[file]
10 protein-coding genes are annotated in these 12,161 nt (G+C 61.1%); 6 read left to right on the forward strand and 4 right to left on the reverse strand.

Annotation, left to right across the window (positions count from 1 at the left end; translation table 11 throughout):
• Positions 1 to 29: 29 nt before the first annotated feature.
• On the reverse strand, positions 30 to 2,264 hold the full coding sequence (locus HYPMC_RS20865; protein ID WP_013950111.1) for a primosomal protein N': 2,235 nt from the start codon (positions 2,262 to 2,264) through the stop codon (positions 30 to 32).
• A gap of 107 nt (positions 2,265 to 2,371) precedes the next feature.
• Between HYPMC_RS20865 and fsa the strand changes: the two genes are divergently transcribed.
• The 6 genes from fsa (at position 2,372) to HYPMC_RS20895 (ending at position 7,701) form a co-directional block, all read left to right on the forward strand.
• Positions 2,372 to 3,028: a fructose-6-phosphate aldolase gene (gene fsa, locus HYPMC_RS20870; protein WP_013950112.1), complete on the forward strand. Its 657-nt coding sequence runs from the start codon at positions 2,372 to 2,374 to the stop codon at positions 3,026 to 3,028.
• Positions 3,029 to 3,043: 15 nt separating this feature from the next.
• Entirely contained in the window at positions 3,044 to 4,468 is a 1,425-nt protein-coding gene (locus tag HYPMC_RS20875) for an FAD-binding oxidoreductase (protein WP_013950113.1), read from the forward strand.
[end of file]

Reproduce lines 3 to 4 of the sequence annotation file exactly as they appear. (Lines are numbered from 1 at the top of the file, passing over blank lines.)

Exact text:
• Positions 1 to 29: 29 nt before the first annotated feature.
• On the reverse strand, positions 30 to 2,264 hold the full coding sequence (locus HYPMC_RS20865; protein ID WP_013950111.1) for a primosomal protein N': 2,235 nt from the start codon (positions 2,262 to 2,264) through the stop codon (positions 30 to 32).